Over the past years and particularly in 2019 the debate regarding the need for the member states of the European Union to place a limit upon or to establish formulas of control over the purchase of so-called strategic companies, by non-community companies, especially Chinese companies has gained momentum, with cases which acquired considerable public relevance such as the acquisition of the German robotic company Kuka.

The EU Regulation 2019/452 for the control of foreign investment established a series of rules for allowing the control of non-community investment in certain sectors. Furthermore, given the Covid-19 Pandemic, pursuant to a Communication dated 13thMarch 2020, the Commission indicated that the Member States must be alert and use instruments to prevent the crisis from causing a loss of essential assets and technology. And on 26th April 2020 the European Commission issued guidelines directed at the Member States for the protection of strategic assets in Europe, requesting them to fully use their control mechanisms for foreign investment. The root of this deployment of indications is the fear that companies from vital sectors may come under the control of third countries, causing an effect of technological desertification in Europe. It must be taken into account that the monetary volume of the operations is not always the most relevant to merit investment control, instead the object of the acquisition is of greater importance, that is to say, it is common for this to be technology or business or industrial know-how in the hands of medium-sized or small companies, whose acquisition represents a modest amount of money, although they have great growth potential and significant technological know-how.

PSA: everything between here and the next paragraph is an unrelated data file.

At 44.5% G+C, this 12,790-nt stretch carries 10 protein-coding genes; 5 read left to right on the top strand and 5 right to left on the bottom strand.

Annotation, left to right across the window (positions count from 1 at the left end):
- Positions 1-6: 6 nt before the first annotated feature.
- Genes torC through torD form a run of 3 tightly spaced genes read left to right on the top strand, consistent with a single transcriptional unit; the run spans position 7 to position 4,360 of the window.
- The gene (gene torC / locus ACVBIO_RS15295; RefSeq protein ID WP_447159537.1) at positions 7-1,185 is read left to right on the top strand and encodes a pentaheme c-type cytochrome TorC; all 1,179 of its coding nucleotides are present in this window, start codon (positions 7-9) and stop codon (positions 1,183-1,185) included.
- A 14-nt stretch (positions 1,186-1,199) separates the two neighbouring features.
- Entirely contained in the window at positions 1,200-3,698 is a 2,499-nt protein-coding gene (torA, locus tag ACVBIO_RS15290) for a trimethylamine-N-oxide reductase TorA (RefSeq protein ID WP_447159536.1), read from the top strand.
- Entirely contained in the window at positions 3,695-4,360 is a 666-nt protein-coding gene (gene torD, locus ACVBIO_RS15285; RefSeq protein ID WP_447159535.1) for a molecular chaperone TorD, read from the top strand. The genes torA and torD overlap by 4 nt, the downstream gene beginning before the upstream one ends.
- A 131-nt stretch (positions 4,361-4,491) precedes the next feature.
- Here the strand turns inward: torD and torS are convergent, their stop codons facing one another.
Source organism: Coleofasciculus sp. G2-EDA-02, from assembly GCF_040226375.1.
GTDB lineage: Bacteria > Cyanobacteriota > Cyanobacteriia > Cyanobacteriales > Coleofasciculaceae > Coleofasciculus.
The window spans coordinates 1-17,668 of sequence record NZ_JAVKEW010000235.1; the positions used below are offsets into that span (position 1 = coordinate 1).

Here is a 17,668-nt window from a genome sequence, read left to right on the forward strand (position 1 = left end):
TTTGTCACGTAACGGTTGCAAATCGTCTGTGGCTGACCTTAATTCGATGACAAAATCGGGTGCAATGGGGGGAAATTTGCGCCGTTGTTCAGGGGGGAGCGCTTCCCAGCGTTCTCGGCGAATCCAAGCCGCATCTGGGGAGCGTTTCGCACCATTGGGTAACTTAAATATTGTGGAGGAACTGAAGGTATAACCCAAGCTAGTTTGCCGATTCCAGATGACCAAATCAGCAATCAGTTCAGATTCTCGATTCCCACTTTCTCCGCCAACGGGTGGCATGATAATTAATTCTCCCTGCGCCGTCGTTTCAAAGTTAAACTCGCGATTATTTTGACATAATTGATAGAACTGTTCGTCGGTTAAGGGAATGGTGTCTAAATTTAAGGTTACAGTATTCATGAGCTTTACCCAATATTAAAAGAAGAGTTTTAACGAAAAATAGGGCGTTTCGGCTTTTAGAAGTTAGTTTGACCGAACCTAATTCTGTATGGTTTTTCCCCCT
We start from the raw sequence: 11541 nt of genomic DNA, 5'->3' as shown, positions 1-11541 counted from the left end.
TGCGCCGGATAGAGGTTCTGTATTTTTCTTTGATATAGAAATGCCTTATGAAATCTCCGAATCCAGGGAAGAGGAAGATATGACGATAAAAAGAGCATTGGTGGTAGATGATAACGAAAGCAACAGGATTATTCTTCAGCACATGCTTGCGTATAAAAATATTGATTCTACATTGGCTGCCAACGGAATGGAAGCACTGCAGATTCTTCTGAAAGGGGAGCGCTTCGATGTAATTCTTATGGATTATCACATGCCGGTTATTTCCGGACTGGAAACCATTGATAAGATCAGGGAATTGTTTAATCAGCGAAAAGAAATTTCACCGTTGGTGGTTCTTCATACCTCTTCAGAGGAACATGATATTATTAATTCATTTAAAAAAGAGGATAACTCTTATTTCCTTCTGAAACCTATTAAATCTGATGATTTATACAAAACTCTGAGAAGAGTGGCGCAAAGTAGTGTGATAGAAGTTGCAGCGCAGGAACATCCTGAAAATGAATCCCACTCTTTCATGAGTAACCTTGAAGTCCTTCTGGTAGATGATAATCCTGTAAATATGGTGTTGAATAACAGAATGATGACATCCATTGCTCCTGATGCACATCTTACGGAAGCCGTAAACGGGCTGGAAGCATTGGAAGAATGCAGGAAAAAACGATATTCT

In Spain, the Royal-Decree-law 8/2020 of 18th March 2020 passed some provisions which suspended the liberalised foreign investment regime existing up until then (a simple communication except in rare cases), in order to implement a system of control prior to the direct foreign investment. The regulations were slightly modified, and the definitive version entered into force on 2ndApril 2020. The following is a summary of the main aspects thereof:

  • Direct Foreign Investment is considered to be that which implies the acquisition of at least 10% of the share capital of a foreign company, or when as a result of legal investment business or a company operation, the investor comes to manage or effectively participate in the management of the company. Furthermore, at least one of the following circumstances must concur:

a) that the investor is a resident from outside the EU and the European Free Trade Association (EFTA) (Lichtenstein, Switzerland, Norway and Iceland; and perhaps soon the United Kingdom shall be added).

b) that the investor is an entity which is resident in the EU or EFTA, and its beneficial owner is resident outside these territories. It is deemed that beneficial ownership exists when the beneficial owner possesses or controls – whether directly or indirectly – at least 25% of capital or voting rights of the investor or exercises direct or indirect control thereover.

  • Because of the sector in which they operate, the regime of liberalisation of business acquisitions affecting public order, public security and public health is suspended. Basically, these are the following sectors:

a) Critical infrastructure, covering energy, transport, water, health, media, including land and properties which are key for the use of such infrastructure.

b) Critical technology and dual-use products. In practice, and despite the description of EU Regulation 428/2009, it is difficult to put a limit on this concept given that, for example, there are a considerable amount of products which have an inoffensive use and at the same time a military use.

c) Energy supplies, hydrocarbons or raw materials.

d) Sectors with acc